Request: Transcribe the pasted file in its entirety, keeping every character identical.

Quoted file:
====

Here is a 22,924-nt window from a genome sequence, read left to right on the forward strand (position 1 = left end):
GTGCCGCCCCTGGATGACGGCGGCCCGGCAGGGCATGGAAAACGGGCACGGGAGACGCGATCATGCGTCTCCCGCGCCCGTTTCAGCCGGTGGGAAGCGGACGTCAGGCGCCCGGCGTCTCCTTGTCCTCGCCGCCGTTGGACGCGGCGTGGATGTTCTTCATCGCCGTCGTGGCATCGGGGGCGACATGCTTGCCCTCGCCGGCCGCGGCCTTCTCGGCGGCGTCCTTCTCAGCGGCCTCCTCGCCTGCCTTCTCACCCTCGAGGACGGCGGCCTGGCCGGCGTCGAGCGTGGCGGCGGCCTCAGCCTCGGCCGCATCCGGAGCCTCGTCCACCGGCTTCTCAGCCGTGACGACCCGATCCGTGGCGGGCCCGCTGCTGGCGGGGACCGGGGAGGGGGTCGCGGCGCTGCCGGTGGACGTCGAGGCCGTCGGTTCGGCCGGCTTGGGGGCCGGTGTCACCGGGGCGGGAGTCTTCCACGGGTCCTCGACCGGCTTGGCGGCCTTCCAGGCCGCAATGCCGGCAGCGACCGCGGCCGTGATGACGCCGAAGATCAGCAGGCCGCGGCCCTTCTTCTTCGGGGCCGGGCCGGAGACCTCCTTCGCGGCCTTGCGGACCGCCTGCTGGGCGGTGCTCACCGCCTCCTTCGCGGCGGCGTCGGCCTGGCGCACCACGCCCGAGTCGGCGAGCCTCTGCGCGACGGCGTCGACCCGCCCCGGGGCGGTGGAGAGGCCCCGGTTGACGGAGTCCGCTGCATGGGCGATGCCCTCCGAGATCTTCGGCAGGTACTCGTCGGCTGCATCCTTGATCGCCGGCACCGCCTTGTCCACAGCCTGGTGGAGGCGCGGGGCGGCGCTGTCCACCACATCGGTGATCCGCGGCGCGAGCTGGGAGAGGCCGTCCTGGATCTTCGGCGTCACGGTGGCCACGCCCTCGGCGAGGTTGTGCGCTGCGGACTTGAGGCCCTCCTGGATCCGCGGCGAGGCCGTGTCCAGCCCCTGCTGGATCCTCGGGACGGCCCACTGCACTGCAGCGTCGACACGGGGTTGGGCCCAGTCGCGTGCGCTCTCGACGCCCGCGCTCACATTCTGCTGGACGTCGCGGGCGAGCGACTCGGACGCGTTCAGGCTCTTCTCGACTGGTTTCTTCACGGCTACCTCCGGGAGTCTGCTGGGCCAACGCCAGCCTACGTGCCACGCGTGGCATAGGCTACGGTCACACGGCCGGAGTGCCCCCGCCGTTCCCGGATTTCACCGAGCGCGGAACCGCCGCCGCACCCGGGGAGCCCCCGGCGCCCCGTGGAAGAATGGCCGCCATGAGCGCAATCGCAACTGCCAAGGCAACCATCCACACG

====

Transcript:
Here is a 22,924-nt window from a genome sequence, read left to right on the forward strand (position 1 = left end):
GTGCCGCCCCTGGATGACGGCGGCCCGGCAGGGCATGGAAAACGGGCACGGGAGACGCGATCATGCGTCTCCCGCGCCCGTTTCAGCCGGTGGGAAGCGGACGTCAGGCGCCCGGCGTCTCCTTGTCCTCGCCGCCGTTGGACGCGGCGTGGATGTTCTTCATCGCCGTCGTGGCATCGGGGGCGACATGCTTGCCCTCGCCGGCCGCGGCCTTCTCGGCGGCGTCCTTCTCAGCGGCCTCCTCGCCTGCCTTCTCACCCTCGAGGACGGCGGCCTGGCCGGCGTCGAGCGTGGCGGCGGCCTCAGCCTCGGCCGCATCCGGAGCCTCGTCCACCGGCTTCTCAGCCGTGACGACCCGATCCGTGGCGGGCCCGCTGCTGGCGGGGACCGGGGAGGGGGTCGCGGCGCTGCCGGTGGACGTCGAGGCCGTCGGTTCGGCCGGCTTGGGGGCCGGTGTCACCGGGGCGGGAGTCTTCCACGGGTCCTCGACCGGCTTGGCGGCCTTCCAGGCCGCAATGCCGGCAGCGACCGCGGCCGTGATGACGCCGAAGATCAGCAGGCCGCGGCCCTTCTTCTTCGGGGCCGGGCCGGAGACCTCCTTCGCGGCCTTGCGGACCGCCTGCTGGGCGGTGCTCACCGCCTCCTTCGCGGCGGCGTCGGCCTGGCGCACCACGCCCGAGTCGGCGAGCCTCTGCGCGACGGCGTCGACCCGCCCCGGGGCGGTGGAGAGGCCCCGGTTGACGGAGTCCGCTGCATGGGCGATGCCCTCCGAGATCTTCGGCAGGTACTCGTCGGCTGCATCCTTGATCGCCGGCACCGCCTTGTCCACAGCCTGGTGGAGGCGCGGGGCGGCGCTGTCCACCACATCGGTGATCCGCGGCGCGAGCTGGGAGAGGCCGTCCTGGATCTTCGGCGTCACGGTGGCCACGCCCTCGGCGAGGTTGTGCGCTGCGGACTTGAGGCCCTCCTGGATCCGCGGCGAGGCCGTGTCCAGCCCCTGCTGGATCCTCGGGACGGCCCACTGCACTGCAGCGTCGACACGGGGTTGGGCCCAGTCGCGTGCGCTCTCGACGCCCGCGCTCACATTCTGCTGGACGTCGCGGGCGAGCGACTCGGACGCGTTCAGGCTCTTCTCGACTGGTTTCTTCACGGCTACCTCCGGGAGTCTGCTGGGCCAACGCCAGCCTACGTGCCACGCGTGGCATAGGCTACGGTCACACGGCCGGAGTGCCCCCGCCGTTCCCGGATTTCACCGAGCGCGGAACCGCCGCCGCACCCGGGGAGCCCCCGGCGCCCCGTGGAAGAATGGCCGCCATGAGCGCAATCGCAACTGCCAAGGCAACCATCCACACG